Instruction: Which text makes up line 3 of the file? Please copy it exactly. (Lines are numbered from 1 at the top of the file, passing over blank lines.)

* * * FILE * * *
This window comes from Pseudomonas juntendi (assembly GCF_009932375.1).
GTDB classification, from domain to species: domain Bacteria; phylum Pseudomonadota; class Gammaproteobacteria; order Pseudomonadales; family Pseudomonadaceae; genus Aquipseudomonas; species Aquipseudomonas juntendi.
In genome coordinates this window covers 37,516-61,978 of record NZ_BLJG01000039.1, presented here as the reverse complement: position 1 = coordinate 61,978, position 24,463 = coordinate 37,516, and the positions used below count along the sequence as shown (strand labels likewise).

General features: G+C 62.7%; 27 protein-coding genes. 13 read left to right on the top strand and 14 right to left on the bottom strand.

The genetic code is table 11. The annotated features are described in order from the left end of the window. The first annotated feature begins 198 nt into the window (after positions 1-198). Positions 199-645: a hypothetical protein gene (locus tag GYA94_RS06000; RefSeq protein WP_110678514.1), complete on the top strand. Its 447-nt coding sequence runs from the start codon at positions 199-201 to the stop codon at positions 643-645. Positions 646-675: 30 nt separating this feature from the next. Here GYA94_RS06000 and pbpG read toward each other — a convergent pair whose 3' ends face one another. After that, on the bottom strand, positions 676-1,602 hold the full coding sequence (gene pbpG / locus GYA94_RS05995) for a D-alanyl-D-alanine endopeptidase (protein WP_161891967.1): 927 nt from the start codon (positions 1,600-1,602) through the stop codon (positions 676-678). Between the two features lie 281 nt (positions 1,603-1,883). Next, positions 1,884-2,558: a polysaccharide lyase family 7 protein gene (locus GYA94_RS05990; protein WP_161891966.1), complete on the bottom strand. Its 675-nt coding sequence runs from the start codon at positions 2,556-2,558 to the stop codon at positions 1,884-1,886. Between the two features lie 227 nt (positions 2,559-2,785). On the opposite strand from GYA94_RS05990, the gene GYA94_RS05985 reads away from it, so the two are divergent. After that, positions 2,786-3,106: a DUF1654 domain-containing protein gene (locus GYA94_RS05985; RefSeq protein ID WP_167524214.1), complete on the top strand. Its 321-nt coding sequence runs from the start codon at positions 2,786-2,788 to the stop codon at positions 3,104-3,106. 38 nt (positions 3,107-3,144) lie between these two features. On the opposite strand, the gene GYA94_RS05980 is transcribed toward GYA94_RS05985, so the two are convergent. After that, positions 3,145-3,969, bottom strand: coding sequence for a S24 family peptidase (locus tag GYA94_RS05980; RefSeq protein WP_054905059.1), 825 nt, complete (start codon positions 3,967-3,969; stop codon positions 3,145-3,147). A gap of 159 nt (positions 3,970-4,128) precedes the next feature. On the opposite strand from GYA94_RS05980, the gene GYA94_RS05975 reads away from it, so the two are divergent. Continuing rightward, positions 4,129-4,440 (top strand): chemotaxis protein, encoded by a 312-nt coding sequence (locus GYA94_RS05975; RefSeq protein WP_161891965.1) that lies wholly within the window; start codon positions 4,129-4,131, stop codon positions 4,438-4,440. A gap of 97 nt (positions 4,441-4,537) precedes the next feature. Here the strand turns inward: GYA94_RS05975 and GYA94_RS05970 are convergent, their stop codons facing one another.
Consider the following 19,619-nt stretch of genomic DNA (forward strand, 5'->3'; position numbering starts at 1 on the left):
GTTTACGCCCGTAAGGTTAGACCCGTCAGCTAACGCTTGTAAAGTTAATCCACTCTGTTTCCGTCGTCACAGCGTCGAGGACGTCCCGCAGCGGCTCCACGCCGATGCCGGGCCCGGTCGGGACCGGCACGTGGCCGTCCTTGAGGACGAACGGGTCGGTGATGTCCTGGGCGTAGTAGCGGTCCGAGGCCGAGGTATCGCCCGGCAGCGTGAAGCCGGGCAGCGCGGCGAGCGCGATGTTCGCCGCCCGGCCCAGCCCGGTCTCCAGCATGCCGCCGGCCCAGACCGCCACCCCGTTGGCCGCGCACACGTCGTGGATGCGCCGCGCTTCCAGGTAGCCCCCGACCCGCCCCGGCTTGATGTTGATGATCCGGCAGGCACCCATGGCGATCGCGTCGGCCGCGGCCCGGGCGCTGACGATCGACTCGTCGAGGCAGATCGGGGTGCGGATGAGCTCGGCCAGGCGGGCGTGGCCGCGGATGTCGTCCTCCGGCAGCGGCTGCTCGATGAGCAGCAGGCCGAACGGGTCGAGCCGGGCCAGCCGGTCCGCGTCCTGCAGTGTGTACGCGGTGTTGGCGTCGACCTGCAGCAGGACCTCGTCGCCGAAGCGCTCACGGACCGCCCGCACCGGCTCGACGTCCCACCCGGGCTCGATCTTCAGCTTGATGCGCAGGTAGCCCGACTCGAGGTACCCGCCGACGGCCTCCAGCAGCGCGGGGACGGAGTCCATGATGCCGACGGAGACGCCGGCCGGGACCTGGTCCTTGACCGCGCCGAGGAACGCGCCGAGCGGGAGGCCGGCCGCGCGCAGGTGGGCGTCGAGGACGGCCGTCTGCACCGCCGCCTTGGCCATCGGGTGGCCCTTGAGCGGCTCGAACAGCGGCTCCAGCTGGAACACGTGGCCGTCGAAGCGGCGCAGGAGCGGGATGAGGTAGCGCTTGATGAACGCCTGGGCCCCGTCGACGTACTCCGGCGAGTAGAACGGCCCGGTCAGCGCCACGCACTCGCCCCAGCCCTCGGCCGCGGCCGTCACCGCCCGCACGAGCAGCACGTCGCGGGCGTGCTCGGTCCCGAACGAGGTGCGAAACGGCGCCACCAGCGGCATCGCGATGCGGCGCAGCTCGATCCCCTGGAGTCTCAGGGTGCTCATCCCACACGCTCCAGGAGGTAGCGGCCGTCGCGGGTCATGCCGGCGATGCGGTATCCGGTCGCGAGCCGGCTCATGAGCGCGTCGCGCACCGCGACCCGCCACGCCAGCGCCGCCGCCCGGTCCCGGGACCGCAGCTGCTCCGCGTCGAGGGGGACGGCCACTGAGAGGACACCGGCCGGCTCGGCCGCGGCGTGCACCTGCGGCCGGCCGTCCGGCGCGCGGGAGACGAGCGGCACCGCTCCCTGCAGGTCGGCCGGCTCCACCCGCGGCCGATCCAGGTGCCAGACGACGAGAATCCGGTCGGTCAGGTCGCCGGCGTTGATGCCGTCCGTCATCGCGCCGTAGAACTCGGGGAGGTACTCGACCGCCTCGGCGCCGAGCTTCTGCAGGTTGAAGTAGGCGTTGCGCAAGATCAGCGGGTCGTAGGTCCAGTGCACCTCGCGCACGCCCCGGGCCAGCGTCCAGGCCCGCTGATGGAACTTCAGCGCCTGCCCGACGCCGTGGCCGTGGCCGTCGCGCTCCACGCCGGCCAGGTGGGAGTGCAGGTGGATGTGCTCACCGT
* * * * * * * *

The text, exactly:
In genome coordinates this window covers 37,516-61,978 of record NZ_BLJG01000039.1, presented here as the reverse complement: position 1 = coordinate 61,978, position 24,463 = coordinate 37,516, and the positions used below count along the sequence as shown (strand labels likewise).